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to comprehend it ; and, lastly, as the ablest men of all times, of every profession and denomination, have appeared in its defence, such advocates may demand to be heared with all possible attention. For the Judge of such a cause, then, to confide in his own first thoughts, to listen negligently and impatiently, and to precipitate his determination, must bè altogether unworthy the character he assumes.

- 3 It is expected of a Judge that he be strictly impartial ; that he come to the trial of a cause without any previous bias on his mind, or any passionate and prevailing prejudices, in regard either to persons or things, which may indispose him to see the truth, or to respect it. And this turn of mind, so conducive to a right determination in all cases, is the more necessary here, where so many secret prejudices are apt, without great care, to steal in and corrupt the judgement.

The last quality, which men require in a Judge, is an inflexible Integrity: such as may infuse the virtue and the courage to give his judgement according to his impartial sense of things, without any regard to the consequences, in which it may involve him. This constancy of mind may be put to no easy trial in the present case ; when the Judge's determination may perhaps interest his whole future conduct; and when the censure, the scorn, and the displeasure of numbers, and possibly of those whom he has hitherto most considered and esteemed, may be incurred by such determination.

THESE are the great essential qualities which we look for in a JUDGE, and which cannot be dispensed with in a Judge of Religion. How far all, or any of these qualities are to be found in those, who take to themselves this office, I have neither time, nor inclination, to consider. For my purpose is not to disparage those who have exercised the right of judging for themselves in the great affair of Religion, nor to discourage any man from doing himself this justice: but simply to represent the difficulties, that lie in our way, and the qualifications we must possess, if we would judge a righteous judgement.

I leave it to yourselves, therefore, to apply these observations, as ye think fit. Ye will conclude, however, that to judge of the pretentions of your religion is no such easy task, as that any man, without parts, without knouledge, without industry, and without virtue, may presume to undertake it.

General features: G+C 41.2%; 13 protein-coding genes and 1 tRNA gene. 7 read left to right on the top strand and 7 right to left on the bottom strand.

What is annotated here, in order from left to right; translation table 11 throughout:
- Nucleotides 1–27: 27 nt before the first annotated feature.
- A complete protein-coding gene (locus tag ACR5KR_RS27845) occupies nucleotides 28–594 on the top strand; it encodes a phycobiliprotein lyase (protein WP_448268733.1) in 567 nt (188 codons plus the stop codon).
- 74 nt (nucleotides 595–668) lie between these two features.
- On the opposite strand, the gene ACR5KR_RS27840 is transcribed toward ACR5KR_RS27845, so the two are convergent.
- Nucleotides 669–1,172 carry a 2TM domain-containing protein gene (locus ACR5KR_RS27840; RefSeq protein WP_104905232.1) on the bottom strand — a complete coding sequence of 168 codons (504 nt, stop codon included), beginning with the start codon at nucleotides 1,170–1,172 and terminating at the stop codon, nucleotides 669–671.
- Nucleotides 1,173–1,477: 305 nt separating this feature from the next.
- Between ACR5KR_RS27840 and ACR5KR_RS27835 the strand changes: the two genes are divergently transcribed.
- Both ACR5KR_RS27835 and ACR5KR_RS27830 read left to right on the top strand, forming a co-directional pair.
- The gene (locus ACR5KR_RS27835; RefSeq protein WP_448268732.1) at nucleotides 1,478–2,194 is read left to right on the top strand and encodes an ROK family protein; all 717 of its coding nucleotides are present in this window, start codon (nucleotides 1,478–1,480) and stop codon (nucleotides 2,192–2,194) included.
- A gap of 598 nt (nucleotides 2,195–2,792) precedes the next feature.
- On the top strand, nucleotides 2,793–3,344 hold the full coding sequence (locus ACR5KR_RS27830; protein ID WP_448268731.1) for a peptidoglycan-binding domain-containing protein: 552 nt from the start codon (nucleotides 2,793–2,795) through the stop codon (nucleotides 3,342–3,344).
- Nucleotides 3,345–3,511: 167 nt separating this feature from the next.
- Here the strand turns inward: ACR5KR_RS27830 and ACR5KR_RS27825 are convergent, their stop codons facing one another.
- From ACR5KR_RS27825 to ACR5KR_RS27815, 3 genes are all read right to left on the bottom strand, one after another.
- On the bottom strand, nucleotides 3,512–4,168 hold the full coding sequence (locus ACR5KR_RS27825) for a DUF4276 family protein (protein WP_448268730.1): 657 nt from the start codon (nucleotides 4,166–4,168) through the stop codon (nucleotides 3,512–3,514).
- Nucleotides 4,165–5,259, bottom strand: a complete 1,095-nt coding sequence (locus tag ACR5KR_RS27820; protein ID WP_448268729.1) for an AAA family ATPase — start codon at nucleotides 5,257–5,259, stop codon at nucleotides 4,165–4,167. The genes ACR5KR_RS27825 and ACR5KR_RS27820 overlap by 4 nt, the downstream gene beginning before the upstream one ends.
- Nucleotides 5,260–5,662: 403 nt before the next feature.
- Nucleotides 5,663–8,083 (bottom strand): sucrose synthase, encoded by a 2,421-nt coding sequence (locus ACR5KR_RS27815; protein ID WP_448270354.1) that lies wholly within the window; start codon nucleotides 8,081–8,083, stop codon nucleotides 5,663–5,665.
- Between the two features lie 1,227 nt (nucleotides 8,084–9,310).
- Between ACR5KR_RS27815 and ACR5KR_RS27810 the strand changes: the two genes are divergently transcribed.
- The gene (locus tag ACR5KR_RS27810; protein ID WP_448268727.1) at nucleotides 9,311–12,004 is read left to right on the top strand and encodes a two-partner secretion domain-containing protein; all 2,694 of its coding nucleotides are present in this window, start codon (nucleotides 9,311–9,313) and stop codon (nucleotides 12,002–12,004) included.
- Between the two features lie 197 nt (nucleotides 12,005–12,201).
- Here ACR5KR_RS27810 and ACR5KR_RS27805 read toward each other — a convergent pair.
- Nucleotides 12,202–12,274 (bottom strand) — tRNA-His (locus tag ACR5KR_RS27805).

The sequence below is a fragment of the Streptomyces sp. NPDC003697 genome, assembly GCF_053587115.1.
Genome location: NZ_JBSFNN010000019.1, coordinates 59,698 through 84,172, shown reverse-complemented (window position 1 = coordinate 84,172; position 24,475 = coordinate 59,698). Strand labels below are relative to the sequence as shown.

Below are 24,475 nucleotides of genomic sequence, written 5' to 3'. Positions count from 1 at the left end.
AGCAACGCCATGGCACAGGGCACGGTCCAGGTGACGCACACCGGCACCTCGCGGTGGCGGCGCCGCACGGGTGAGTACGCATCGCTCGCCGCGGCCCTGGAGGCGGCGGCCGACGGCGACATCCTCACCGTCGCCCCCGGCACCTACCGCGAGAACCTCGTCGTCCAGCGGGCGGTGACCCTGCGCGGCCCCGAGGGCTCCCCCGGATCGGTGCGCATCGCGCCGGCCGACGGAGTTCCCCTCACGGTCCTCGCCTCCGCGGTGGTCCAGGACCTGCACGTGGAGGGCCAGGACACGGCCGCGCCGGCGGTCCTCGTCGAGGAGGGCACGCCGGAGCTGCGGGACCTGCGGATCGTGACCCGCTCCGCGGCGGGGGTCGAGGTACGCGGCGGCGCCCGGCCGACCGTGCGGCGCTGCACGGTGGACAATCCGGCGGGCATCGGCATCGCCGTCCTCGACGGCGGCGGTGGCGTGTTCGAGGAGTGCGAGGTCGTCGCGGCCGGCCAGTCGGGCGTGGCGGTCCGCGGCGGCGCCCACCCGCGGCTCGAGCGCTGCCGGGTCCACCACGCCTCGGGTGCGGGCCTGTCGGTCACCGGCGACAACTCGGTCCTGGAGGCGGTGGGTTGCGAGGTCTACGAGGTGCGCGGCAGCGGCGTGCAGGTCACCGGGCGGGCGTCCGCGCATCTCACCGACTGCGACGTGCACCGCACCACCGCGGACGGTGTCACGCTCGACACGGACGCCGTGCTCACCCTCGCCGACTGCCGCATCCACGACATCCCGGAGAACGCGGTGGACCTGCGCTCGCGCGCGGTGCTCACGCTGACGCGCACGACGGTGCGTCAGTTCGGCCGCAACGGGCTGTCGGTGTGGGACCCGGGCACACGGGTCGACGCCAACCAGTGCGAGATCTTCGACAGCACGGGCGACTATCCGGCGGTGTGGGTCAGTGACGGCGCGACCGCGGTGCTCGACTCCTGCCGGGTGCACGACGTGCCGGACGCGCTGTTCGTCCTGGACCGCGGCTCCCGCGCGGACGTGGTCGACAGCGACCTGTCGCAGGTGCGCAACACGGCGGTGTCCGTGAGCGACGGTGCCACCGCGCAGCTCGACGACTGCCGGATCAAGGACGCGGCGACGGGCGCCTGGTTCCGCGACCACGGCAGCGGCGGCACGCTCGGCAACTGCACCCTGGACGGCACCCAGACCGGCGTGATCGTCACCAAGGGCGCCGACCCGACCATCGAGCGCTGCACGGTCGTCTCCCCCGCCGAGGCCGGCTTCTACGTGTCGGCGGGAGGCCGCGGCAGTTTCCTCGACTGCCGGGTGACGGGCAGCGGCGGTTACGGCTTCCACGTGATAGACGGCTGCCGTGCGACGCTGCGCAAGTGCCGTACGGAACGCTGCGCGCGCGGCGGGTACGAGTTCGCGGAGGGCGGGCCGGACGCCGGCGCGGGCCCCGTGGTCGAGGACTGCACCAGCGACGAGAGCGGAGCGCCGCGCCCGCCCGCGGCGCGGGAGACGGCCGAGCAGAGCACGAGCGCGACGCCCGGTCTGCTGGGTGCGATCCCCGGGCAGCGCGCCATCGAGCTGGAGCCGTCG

The sum of all I have said is, then, this. The Apostle, when he became an Advocate for the Gospel, condescended to speak, and it must therefore be more especially the duty of its uninspired advocates to speak as to wise men ; that is, to employ in its defence all the powers of reason and wisdom, of which they are capable. But it will be remembered, too, that much, nay more, is required of the Judges of it; and that they must approve themselves, not only wise, but, in every moral sense, excellent men, before they are qualified to pass a final judgement on what such Advocates have to say on so momentous a cause, as that of the CHRISTIAN RELIGION.

SERMON III.

PREACHED MAY 17, 1767.

Rom. ii. 14, 15.

When the Gentiles, which have not the Law,

DO by Nature the things contained in the Law, these, having not the Law, are a Law unto themselves : which shew the work of the Law written in their hearts, their CONSCIENCE also bearing witness, and their thoughts in the mean while ACCUSING or else EXCUSING one another.

THE

scope of this chapter being to assert, that the Gentile, as well as Jew, had a right to be admitted into the Christian church, and that he was equally entitled to share in the blessings of it, the Apostle grounds his argument upon this Principle, “ That, in the final judgement, there would be no respect of

persons with God; but that Gentiles, as well “ as Jews, would be recompensed in that day, “ if not in the same degree, yet by the same “ rule of proportion, that is, according to their a works.”

Whence it would follow, that, if this equal measure was to be dealt to both, in the future judgement, it could not seem strange if both were to be admitted to the present benefits and privileges of the Gospel.

But to keep off a conclusion so uneasy to his inveterate prejudices, the Jew would object to this reasoning, “ That the Apostle's assump« tion must be false; for that as God had given " the Heathens no Law, they were not ac

countable to him: that, as there could be " no room for Punishment, where no Law for

bade, so there could be no claim to Reward, “ where no Law enjoined: and consequently, " that the Heathen world, being left with

out Law, had no concern in a future recom

pence, at all."

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